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My mini book from Seth Apter's class

I was just getting back to blogging in the spring. And then on top of the pandemic, George Floyd was murdered right in public by a police officer, and the crumbling world caved in. I couldn’t bring myself to write about anything that wasn’t Black Lives Matter or mask wearing. Nothing else seemed important. I spent a lot of time (still do, just not exclusively) on social media sharing things to try to help, to try to spread the word about what was happening and maybe ways to make changes.

Talking, sharing, protesting, writing letters--it's important work we have to keep doing. But I was sinking in on myself more and more every day, and I didn't know what to do. And then a class popped up-- Seth Apter’s Mini Book Madness. It was so inexpensive, and the books were delightful, and it was easily accessible. I signed up. I started my book in class and spent days finishing it. I was so in love I bought supplies to make more books (which hasn’t happened yet, but I have my stuff, and it will). I felt a little more like me. I felt a little calmer, a little more focused, a little less constantly enraged.

Right now doing our art, making things, creating may seem pointless. Worse, it may feel selfish.

Right now, our art is necessary.

Stopping and later recovering from this pandemic is a long-haul thing. Continuing the fight against police violence and racial injustice and inequity is a long-haul thing. That means that we have to figure out how to do all the work on these things at the same time as we are having lives. And that means taking care of ourselves and doing the things that buoy us up and help us keep going, that help us keep hope and help us bring light to ourselves and others.

There have been articles and posts about this already. I’m not saying anything new. But I feel like my blog is something that people read in quieter times, so maybe the words will sink in a little easier. Or the ideas might sink in from repetition. In any case, I just wanted to say it out loud.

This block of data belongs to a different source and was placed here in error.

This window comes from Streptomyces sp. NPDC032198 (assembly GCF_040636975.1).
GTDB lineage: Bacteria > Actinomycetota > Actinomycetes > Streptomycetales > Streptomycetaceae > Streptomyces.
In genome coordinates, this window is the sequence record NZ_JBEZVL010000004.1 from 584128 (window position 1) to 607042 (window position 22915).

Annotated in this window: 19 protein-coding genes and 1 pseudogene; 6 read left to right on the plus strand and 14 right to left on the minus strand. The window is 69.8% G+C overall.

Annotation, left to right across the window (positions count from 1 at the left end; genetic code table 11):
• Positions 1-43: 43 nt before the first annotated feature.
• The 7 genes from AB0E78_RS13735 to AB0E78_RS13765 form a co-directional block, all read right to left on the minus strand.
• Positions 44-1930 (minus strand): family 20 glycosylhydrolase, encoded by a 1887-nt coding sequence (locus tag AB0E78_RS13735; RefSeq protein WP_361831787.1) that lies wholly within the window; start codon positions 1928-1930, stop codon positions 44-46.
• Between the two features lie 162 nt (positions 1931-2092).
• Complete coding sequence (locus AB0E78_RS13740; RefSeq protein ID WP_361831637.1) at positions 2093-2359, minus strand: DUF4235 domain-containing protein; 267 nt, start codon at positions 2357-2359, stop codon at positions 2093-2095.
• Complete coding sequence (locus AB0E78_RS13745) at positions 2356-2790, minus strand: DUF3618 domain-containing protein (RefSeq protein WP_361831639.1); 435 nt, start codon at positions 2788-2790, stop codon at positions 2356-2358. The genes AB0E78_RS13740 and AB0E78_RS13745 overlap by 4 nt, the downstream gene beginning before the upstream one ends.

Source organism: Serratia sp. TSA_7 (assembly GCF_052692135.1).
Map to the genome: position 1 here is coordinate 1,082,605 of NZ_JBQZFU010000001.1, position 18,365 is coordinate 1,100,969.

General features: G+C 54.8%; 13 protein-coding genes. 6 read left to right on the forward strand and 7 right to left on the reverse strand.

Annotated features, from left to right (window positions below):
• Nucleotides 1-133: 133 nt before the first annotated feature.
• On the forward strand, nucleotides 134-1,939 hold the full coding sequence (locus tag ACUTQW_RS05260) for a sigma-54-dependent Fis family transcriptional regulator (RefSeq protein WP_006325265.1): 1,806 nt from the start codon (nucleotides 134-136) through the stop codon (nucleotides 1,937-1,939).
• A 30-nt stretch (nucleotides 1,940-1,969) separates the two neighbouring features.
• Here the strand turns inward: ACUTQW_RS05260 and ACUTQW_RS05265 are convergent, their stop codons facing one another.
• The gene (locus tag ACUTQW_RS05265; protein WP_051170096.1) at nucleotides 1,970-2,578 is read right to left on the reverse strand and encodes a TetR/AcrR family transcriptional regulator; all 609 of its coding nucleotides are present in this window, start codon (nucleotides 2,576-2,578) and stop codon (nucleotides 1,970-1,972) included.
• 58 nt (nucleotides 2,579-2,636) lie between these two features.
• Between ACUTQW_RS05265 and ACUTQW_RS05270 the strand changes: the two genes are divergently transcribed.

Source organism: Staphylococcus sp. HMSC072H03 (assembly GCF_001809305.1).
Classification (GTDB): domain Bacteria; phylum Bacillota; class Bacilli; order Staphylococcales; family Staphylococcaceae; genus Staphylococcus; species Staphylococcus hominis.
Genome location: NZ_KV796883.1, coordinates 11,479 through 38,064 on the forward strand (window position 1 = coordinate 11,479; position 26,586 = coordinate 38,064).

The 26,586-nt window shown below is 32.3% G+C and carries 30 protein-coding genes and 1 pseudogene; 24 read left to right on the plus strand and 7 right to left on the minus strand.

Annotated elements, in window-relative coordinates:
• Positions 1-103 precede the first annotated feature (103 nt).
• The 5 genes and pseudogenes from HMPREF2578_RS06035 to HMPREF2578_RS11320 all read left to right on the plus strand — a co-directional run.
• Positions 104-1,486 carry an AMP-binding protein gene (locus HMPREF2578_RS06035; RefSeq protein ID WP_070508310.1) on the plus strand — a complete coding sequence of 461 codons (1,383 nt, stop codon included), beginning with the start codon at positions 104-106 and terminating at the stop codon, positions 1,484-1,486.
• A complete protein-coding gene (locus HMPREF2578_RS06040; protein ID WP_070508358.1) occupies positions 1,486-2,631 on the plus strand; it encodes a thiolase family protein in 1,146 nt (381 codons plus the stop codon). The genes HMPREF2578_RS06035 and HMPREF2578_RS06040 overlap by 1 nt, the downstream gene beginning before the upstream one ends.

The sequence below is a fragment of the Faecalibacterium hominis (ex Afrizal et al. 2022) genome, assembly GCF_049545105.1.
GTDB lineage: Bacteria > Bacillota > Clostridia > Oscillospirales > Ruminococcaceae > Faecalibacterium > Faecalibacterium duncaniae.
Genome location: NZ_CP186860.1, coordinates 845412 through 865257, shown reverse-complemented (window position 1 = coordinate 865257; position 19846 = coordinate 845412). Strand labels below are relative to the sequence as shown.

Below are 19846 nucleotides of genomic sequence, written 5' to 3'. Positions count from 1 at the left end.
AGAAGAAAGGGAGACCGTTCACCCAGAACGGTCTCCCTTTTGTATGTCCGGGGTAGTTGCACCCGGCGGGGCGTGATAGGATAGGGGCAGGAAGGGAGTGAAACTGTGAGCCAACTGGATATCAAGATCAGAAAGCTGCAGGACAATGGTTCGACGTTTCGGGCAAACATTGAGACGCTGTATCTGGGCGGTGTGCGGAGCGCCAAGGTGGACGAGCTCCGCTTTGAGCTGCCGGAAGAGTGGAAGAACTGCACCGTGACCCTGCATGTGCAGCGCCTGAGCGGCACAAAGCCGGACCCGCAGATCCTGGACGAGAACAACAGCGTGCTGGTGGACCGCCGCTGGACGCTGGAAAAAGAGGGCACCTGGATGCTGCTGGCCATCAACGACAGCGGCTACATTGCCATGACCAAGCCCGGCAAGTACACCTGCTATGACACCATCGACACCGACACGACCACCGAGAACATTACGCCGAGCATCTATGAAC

Living our lives, making our art, doing our creative work--it’s important. We have to have a full and thriving world to move back into once we fix these crises. We can’t build that world or keep it going if we burn ourselves out. 

Next time I’ll talk about some small ways to get back to your art if it’s a struggle. For now, just remember that you can do it for just 5 minutes, you can do it badly, you can just spend time sorting supplies. It doesn’t have to be complicated. Now, go make something!

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I feel a little awkward and uncertain about putting this out there. I don’t know if this is mine to write. But this is what I’ve been thinking about and working on for myself the past few days, and I feel like it’s important, so I’m sharing.

Antiracism work must be folded into our everyday lives. It must become part of normal. We go about our days, work, cook, clean, do our art challenges, fitness challenges, read some antiracism and justice and equity articles or books or social media, share, donate on payday. Make this normal. Make it what you do. Make it sustainable for the long haul. 

Things you can do to start making it part of daily life:

  • Join book clubs that read and talk about antiracism and equity
  • Join online groups that talk about antiracism and equity and actions
  • Follow BIPOC social media accounts that do the same
  • Regularly shop from Black-owned businesses
  • Follow BIPOC artists and creatives
  • Read BIPOC authors

There are others out there writing about this, about things we can do to do more and keep things going. Find them, read them, do the things. Keep the change happening!

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